Invite friends over who have also seen the film and keep a running commentary going with them. I love watching movies I’ve seen a million times with friends because you feel the freedom to talk all that you want. This is a really fun way to enjoy a film and relational time with other people. You will have a good time and create memories.
*Who cares if you’ve seen it 11 times, there is always a fresh way to enjoy something. Don’t box yourself in!
5. Just For Kids, I Don’t Think So
So what, you’re 35, 46, 73? I don’t care, try a “kids” movie. The mistake many adults are making nowadays is believing that movies geared toward children are only for children. WRONG! I dare you to watch any Pixar film and have your mind blown.
Children’s films often have soft, approachable layers of storytelling and clear truths that adult movies don’t have. What is simple and understood in a children’s film is often lost in the chaos and complications of an adult film.
Many children’s films are often quite profound and touching. There is a special sense of wonder about them that adult films rarely seem to grasp. There is a reason we remember our favorite films from childhood, because they touched our hearts in a way that changed us. Who knows, you may actually need to hear a simple truth from a children’s film more now than you ever did when you were 7.
Open up your heart, you can still enjoy some Bourne movies while also diving into the delightful world of “children’s” films. After all, adults are just kids a bit older and bigger, right?
6. Don’t Be A Critic
Yeah, I know this one sounds a little hypocritical coming from the woman who is running a blog where she analyzes movies. But there is a difference between analyzing in order to understand and engage a story, vs critiquing a story and only looking for the faults.
One can enrich your mind and help you understand stories and people better, the other can make you cynical and jaded. Why? Because there is no perfect movie, and the ones that make the cut as being “good enough” in professional critic’s minds are far and few in-between, even if regular audiences loved the films.
I often think that professional critics must have a hard time enjoying movies anymore. When you are paid to go see a movie with a critical eye, that will soon become the lens that you view everything with. How many caustic and sarcastic critic reviews have you read from professionals? I’ve gotten to the point where I read what normal, everyday viewers thought of the movie before I would read a critic’s take on it. I trust a fan’s perspective more than I do a professional’s.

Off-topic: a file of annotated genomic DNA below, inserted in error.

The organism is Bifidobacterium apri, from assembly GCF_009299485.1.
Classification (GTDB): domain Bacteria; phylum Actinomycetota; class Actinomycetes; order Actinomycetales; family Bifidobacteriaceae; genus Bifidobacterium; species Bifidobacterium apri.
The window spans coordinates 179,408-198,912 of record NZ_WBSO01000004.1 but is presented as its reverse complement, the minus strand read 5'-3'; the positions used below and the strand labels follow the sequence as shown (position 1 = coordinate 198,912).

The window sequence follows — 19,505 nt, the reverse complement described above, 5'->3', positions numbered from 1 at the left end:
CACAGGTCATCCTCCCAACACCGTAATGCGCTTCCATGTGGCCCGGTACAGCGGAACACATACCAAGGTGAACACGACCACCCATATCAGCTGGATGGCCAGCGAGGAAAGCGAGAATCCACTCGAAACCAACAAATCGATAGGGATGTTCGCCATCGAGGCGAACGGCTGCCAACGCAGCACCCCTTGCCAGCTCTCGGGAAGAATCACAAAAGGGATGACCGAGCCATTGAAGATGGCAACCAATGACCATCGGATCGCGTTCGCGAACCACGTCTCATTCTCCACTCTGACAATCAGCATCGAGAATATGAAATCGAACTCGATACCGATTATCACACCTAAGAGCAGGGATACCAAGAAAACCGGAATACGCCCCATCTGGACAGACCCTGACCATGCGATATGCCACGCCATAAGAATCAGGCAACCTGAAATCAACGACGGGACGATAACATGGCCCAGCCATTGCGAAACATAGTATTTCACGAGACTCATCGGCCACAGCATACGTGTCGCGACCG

Granted, I do critique movies sometimes. I find fault with them, and I point those things out. I will even do so many times on this website. But, critiquing is not my top priority here. My top priority is to engage in movies and discuss them through the eyes of a storyteller and a fan.
I never want to lose my joy in movies, be they perfect or largely imperfect. And I don’t want you to lose that either by being overly-critical.
So, did that car chase seem a bit far-fetched? Sure. Were the special FX in that film from 1965 kinda hokey? Yeah, so, what? Put down the critic’s chart and just watch the movie. It doesn’t have to be perfect to be enjoyable.
7. Chill Out, Lighten Up
This one is really a compilation of all of my previous suggestions. The best way to limit your viewing options is to have a very narrow set of standards and criteria when it comes to what you will view.
Now, please don’t hear me telling you to violate your conscience. I would never, ever do that. When I say “standards”, I am speaking artistically. Here are a few phrases that might explain what I am saying.
The graphics are terrible on that, this was pre-CGI. Forget it!
That would never happen in real life. (This one is so ridiculous it makes me laugh. Dude, what do you think movies are, reality caught on camera after make-up and costuming?)
I’m too old for that.
No, none of us are going to enjoy everything in every genre. We are each going to develop our own set of likes and dislikes that will exclude some films. But you can open yourself up to many, many more films if you will relax and give them a chance. Will you still dislike certain films after watching them? Of course, but at least you gave it a shot.
We can get too “sophisticated” for our own good, and it is limiting our viewing options and making our movie diet too strict. Having variety is good and healthy for our perspective and for our movie-watching list.
Explore, step out of your comfort zone, make the old new again, lay down the critic clipboard and watch the dang movie! Life is too short to be uptight when you don’t have to be.
I hope that these ideas will can help breath a little fresh life into your movie-watching experience. They have worked wonders for me, and I hope that you can also benefit from them. Movies are an amazing and unnecessary gift that we often take for granted. Here’s to the hope that we can all appreciate them more!
So, do you have any ideas on how to enjoy more movies? Have you tried any of these options before? What was a movie experience where you tried something new and loved it? I would love to hear from you.
Like and share! Let’s open up our movie cabinets and our minds together!